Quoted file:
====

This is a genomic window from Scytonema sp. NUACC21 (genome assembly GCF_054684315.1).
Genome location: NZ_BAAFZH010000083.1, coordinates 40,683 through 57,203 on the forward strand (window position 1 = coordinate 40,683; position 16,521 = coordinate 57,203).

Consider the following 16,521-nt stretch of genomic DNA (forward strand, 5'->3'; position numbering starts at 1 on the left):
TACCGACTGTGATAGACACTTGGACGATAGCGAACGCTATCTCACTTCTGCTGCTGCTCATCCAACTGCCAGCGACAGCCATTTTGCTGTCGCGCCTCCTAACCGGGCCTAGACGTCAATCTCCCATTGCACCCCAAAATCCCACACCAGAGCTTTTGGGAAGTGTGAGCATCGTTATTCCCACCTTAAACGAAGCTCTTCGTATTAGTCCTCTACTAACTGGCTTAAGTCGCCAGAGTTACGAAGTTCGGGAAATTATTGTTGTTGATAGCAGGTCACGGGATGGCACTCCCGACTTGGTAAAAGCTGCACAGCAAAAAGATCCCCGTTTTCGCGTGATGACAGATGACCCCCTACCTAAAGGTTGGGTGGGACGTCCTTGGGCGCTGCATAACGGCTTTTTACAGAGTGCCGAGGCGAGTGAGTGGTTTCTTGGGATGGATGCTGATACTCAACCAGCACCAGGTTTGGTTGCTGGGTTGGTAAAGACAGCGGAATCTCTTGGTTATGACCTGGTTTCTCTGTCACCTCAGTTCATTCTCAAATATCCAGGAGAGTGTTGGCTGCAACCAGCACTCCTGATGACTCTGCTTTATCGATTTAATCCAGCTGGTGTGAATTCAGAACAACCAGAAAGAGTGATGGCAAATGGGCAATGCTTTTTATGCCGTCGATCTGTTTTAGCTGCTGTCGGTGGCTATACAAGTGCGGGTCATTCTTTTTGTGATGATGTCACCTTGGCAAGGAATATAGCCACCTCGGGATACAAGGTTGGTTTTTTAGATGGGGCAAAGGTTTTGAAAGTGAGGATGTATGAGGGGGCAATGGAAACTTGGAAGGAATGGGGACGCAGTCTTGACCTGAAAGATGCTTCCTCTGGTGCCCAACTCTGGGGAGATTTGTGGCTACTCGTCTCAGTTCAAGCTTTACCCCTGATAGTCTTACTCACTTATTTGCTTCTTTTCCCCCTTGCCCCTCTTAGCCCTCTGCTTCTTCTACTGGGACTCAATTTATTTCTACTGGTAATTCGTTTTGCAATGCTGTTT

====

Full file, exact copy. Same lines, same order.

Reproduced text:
This is a genomic window from Scytonema sp. NUACC21 (genome assembly GCF_054684315.1).
Genome location: NZ_BAAFZH010000083.1, coordinates 40,683 through 57,203 on the forward strand (window position 1 = coordinate 40,683; position 16,521 = coordinate 57,203).

Consider the following 16,521-nt stretch of genomic DNA (forward strand, 5'->3'; position numbering starts at 1 on the left):
TACCGACTGTGATAGACACTTGGACGATAGCGAACGCTATCTCACTTCTGCTGCTGCTCATCCAACTGCCAGCGACAGCCATTTTGCTGTCGCGCCTCCTAACCGGGCCTAGACGTCAATCTCCCATTGCACCCCAAAATCCCACACCAGAGCTTTTGGGAAGTGTGAGCATCGTTATTCCCACCTTAAACGAAGCTCTTCGTATTAGTCCTCTACTAACTGGCTTAAGTCGCCAGAGTTACGAAGTTCGGGAAATTATTGTTGTTGATAGCAGGTCACGGGATGGCACTCCCGACTTGGTAAAAGCTGCACAGCAAAAAGATCCCCGTTTTCGCGTGATGACAGATGACCCCCTACCTAAAGGTTGGGTGGGACGTCCTTGGGCGCTGCATAACGGCTTTTTACAGAGTGCCGAGGCGAGTGAGTGGTTTCTTGGGATGGATGCTGATACTCAACCAGCACCAGGTTTGGTTGCTGGGTTGGTAAAGACAGCGGAATCTCTTGGTTATGACCTGGTTTCTCTGTCACCTCAGTTCATTCTCAAATATCCAGGAGAGTGTTGGCTGCAACCAGCACTCCTGATGACTCTGCTTTATCGATTTAATCCAGCTGGTGTGAATTCAGAACAACCAGAAAGAGTGATGGCAAATGGGCAATGCTTTTTATGCCGTCGATCTGTTTTAGCTGCTGTCGGTGGCTATACAAGTGCGGGTCATTCTTTTTGTGATGATGTCACCTTGGCAAGGAATATAGCCACCTCGGGATACAAGGTTGGTTTTTTAGATGGGGCAAAGGTTTTGAAAGTGAGGATGTATGAGGGGGCAATGGAAACTTGGAAGGAATGGGGACGCAGTCTTGACCTGAAAGATGCTTCCTCTGGTGCCCAACTCTGGGGAGATTTGTGGCTACTCGTCTCAGTTCAAGCTTTACCCCTGATAGTCTTACTCACTTATTTGCTTCTTTTCCCCCTTGCCCCTCTTAGCCCTCTGCTTCTTCTACTGGGACTCAATTTATTTCTACTGGTAATTCGTTTTGCAATGCTGTTT